Story of budget ’20, in 9 charts3 min read . Updated: 01 Feb 2020, 11:22 PM IST
With no significant spending increase to boost consumption or other major reform, the 2020 budget may lack the firepower to reignite the economy
A growth slump, a precarious fiscal position and rising inflation: these are extraordinary times for the Indian economy. Yet in the 2020 Budget, these extraordinary times did not lead to the extraordinary measures so many economists were clamouring for. Like previous budgets under this government, the latest one has adopted a gradualist approach towards reforms.
Perhaps the most common call ahead of the budget was for greater government spending to boost waning consumption. That stimulus has not come: overall government spending growth in fiscal 2021, although higher than the five-year trend, is budgeted to be lower than the ongoing financial year. Spending itself remains skewed towards revenue expenditure instead of capital expenditure.
Instead of a major spending drive, the government’s attempt to boost consumption has been through tax cuts. But while tax rates across different slabs have been slashed, the removal of exemptions make the overall effect on demand uncertain.
“It would have been better if the growth push came from the spending side. The multiplier effect of these tax cuts will be low. Besides, this may not work because people may wish to save and get the exemptions rather than forgo exemptions and opt for a tax cut to induce their consumption," said Lekha Chakraborty, professor at the National Institute of Public Finance and Policy. Moreover, the tax cuts could further stall revenue growth and add pressure to India’s fiscal deficit.
The fiscal deficit for 2019-20 — at 3.8% of GDP — overshot the budgeted target by 50 basis points. Next year, the government expects the deficit to be 3.5% of GDP, well above the 3% mandated by the Fiscal Responsibility and Budget Management Act (FRBM). This has limited the scope of any significant fiscal expansion and forced the government to trigger an FRBM escape clause to justify the 0.5% deviation between 2019-20 and 2020-21.
But even these figures are an underestimate. Taking into account the government’s own estimates of its “extra-budgetary resources", the fiscal deficit would be 4.6% in fiscal 2020 and 4.4% in 2021. These extra-budgetary resources include fully-serviced government bonds to raise funds and loans from National Small Savings Fund to public sector entities such as Food Corporation of India. This means there will be no marked improvement in the public debt situation.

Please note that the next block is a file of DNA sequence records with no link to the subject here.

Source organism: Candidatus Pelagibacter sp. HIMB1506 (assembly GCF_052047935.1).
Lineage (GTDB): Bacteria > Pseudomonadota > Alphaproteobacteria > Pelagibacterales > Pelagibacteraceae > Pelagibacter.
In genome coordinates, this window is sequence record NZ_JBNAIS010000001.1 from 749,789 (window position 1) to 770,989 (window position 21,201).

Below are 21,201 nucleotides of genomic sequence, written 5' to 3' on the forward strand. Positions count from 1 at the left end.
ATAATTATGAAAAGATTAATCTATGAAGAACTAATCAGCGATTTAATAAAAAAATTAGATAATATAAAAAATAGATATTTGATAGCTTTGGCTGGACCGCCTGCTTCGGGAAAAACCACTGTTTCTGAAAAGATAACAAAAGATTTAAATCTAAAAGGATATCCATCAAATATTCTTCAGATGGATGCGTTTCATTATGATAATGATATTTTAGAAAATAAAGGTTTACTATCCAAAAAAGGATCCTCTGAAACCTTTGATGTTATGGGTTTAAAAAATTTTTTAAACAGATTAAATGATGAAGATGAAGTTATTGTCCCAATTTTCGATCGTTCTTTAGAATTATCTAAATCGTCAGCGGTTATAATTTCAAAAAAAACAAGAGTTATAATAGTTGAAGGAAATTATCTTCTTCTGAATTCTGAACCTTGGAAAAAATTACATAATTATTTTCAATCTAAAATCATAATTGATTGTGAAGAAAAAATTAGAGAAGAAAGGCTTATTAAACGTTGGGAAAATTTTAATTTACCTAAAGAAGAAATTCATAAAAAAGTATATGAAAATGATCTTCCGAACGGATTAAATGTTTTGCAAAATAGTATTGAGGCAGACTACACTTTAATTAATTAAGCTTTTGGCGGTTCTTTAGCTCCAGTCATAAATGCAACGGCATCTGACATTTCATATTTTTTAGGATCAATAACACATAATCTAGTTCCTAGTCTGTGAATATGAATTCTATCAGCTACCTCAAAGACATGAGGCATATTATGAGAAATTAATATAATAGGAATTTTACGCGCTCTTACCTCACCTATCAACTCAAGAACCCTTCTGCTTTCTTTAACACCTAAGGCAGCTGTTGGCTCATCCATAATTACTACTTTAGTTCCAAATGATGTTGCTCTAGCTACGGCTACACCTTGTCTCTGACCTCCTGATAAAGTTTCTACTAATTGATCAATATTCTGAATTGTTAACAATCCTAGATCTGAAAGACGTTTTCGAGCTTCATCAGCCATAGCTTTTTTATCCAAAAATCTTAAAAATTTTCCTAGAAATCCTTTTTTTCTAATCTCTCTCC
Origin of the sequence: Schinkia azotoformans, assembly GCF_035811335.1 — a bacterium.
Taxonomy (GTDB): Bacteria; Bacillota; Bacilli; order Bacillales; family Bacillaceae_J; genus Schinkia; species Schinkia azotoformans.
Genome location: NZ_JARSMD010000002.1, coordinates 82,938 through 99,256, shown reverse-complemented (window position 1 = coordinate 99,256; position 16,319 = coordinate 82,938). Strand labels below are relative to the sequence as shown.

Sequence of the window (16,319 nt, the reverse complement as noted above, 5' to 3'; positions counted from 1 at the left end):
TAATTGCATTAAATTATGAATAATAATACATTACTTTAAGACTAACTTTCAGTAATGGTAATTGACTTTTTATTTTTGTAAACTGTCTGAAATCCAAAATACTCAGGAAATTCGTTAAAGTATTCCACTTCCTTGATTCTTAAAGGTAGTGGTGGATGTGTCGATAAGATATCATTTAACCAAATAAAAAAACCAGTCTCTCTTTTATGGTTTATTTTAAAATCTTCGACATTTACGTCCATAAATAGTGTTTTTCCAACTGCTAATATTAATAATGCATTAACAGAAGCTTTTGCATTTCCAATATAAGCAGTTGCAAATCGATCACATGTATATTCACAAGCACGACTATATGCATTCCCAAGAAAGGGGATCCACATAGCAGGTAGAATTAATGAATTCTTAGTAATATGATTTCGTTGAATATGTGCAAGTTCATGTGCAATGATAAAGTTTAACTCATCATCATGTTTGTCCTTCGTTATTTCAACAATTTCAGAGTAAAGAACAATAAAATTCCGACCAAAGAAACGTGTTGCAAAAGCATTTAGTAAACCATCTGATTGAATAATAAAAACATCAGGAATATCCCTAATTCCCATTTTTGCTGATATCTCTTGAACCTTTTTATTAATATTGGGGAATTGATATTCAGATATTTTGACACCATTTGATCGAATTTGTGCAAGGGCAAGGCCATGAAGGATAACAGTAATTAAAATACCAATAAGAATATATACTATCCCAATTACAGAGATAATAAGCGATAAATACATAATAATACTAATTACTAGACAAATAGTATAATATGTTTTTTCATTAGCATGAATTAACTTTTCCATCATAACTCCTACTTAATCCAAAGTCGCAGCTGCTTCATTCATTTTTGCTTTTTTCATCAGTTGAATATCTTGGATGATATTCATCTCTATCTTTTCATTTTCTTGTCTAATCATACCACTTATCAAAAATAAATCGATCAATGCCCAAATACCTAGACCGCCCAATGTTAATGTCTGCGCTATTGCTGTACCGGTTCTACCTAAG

The economic slowdown may be hitting the rural sector the hardest but this budget has not offered the sector much respite. The share of overall spending on the rural sector has plateaued. And within this, spending on key rural policies, such as the Mahatma Gandhi National Rural Employment Guarantee Scheme and the food subsidy, have been slashed. Spending in the social sector, which includes education and health, has fallen too.
Though overall rural spending has not grown, agriculture ministry spending has more than doubled compared to the average between 2014-15 and 2019-20. This was the biggest increase among different ministries and largely driven by PM-Kisan, the cash transfer scheme for farmers.
The overall pattern of spending among the government’s big-ticket items though remain largely the same. Spending on defence, interest payments and transfers accounted for 58.7% of government spending — largely in line with the average between 2014-20 (61%).
Notably, transfers to states, as a proportion of the union government’s tax revenues are budgeted to increase in the coming financial year and return to the levels seen during 2014-19. For 2020-21, the states’ share is estimated at 41% of the shareable central taxes based on the interim recommendations of the 15th Finance Commission. The commission suggested a small reduction in the states’ share in Union tax revenues to 41% from 42% because of the change in the status of Jammu and Kashmir.
Taken together, the 2020 Budget is set to continue the status quo, instead of reigniting the economy. But it is not just in terms of policy or spending that the slowdown is relatively unaddressed. In rhetoric too, there was no significant coverage. An analysis of the speech at 13,600 words, the 12th longest since liberalization, found no mention of words related to slowdown.